Innocence mortgaged: Childhood lost and families displaced, but authorities in denial mode

Thirteen children from two districts, who were given away as child labourers to shepherds have been rescued in the last three months.

Published: 26th July 2019 09:25 AM  |   Last Updated: 26th July 2019 09:25 AM   |  A+A-

The government-run shelter home in Banswara where some of the tribal children have been kept after being rescued from the shepherds | Express

Express News Service

BANSWARA (RAJASTHAN): The onset of monsoon has ushered in lushness that villagers in the scattered hamlets of Banswara and Pratapgarh, the two most backward districts of Rajasthan, keep craving for in the otherwise parched region throughout the year. But all that joy the rains bring is lesser this time.
Saral Dev, a farm labourer in Memkhor village about 50 km for the district headquarters of Banswara, just saw off his brother Pooran’s family, consisting of six children, move to Gujarat, lock stock and barrel, in search of livelihood.

This was soon after two of Pooran’s boys — Satva and Raja, aged 8 and 10 — were brought back from a shepherd or gaderia in Mandsaur in Madhya Pradesh, in June.“The shepherd who had taken away the two boys had been paying Rs 4,000 to Pooran for last three years and that was a major source of income for the family,” says Saral, hunched against the wall of his brother’s house that is now locked, with a forlorn look.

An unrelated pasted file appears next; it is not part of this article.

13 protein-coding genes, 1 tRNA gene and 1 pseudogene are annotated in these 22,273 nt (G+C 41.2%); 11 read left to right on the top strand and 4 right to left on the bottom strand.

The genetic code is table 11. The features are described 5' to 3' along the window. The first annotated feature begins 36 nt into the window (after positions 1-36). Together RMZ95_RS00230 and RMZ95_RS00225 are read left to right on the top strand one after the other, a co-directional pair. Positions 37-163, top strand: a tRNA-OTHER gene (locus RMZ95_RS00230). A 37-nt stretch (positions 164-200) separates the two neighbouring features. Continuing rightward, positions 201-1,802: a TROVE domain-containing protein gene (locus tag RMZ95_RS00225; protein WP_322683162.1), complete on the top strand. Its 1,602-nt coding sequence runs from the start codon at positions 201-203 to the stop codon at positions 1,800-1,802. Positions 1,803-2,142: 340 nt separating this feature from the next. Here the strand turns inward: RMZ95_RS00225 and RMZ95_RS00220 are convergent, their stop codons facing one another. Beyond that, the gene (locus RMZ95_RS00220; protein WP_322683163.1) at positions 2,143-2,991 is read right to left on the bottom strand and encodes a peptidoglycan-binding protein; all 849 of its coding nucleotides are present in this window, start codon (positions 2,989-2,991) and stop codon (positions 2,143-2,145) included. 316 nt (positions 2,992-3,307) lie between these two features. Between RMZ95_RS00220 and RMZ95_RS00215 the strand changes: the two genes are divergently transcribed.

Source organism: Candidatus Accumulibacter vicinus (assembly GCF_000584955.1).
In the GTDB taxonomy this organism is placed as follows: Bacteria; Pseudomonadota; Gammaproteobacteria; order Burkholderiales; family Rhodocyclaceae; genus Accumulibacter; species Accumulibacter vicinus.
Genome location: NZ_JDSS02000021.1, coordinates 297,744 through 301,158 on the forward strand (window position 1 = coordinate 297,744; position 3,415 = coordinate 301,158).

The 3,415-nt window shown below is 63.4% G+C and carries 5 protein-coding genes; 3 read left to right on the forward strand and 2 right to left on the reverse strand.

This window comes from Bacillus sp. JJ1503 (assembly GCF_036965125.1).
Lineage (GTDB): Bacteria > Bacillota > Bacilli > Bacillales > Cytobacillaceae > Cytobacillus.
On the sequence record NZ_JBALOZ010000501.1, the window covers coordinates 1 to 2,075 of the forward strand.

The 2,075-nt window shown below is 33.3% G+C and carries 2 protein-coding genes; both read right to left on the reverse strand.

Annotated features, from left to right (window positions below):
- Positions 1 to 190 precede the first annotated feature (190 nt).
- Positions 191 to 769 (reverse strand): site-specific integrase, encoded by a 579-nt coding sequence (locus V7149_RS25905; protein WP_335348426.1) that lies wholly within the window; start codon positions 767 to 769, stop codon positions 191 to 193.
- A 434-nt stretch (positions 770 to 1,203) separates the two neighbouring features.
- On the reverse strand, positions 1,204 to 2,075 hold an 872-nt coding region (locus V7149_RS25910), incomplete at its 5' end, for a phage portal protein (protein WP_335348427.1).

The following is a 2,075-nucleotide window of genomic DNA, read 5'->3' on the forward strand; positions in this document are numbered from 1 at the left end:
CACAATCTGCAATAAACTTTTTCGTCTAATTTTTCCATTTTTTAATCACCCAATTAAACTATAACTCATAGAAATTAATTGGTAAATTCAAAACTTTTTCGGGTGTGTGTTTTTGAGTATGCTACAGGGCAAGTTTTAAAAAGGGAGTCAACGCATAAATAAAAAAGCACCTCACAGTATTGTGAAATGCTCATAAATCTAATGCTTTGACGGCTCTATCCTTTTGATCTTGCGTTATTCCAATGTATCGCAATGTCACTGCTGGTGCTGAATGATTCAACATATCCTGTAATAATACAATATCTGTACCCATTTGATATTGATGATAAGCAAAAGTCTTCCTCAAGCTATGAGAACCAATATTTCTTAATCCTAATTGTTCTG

“After the boys were brought back by police and the authorities, the family wanted to leave the village as they had no means to survive. Now it pains me to even look this side.” Pooran and Saral shared just two bighas of land and what they cultivated was never sufficient for the large families the two brothers had.

Saral hesitantly admits that when Pooran decided to send his sons away, he, too, was tempted to do the same but did not do so because his son keeps unwell. “He would have died if I had sent him to work for the gaderia,” he said. Asked if he knows of any other family in the village or other hamlets in the area which have given away their children for similar work, he answers with a silence.

Thirteen children from the two districts, who were given away as child labourers to shepherds have been rescued in the last three months, but nobody knows exactly how many children in the tribal dominated region were willingly handed over nearly as slaves to earn money for their parents and siblings back home.  
Social workers in the area estimate it could be 50-60 even over 100. “Since village heads are least bothered and the administration does not keep track either, it’s hard to say how many children are missing, but we suspect that the numbers could be rather alarming,” said Parmesh Patidar of NGO Vagdhara, which runs the Child Line, a helpline for distressed children, in the area.

Gulab Chand Kataria, BJP MLA and former home minister of Rajasthan who first highlighted the issue in the state Assembly, said finding out the exact number is a must. “After my intervention, child welfare committees in two districts have agreed to get the tribal villages surveyed to find out how many children have been given away for child labour to earn for their families,” said Kataria.

The district administration, however, is quick to dismiss the concerns that the activists in the region have. 
“There have been some cases (of children being taken away as child labourers by shepherds), but it’s not a widespread phenomenon nor are there any eye-popping numbers,” said Banswara collector Ashish Gupta. “Maybe, there are most such children from Pratapgarh, which also has a high tribal population, but from Banswara there are very few cases.” 

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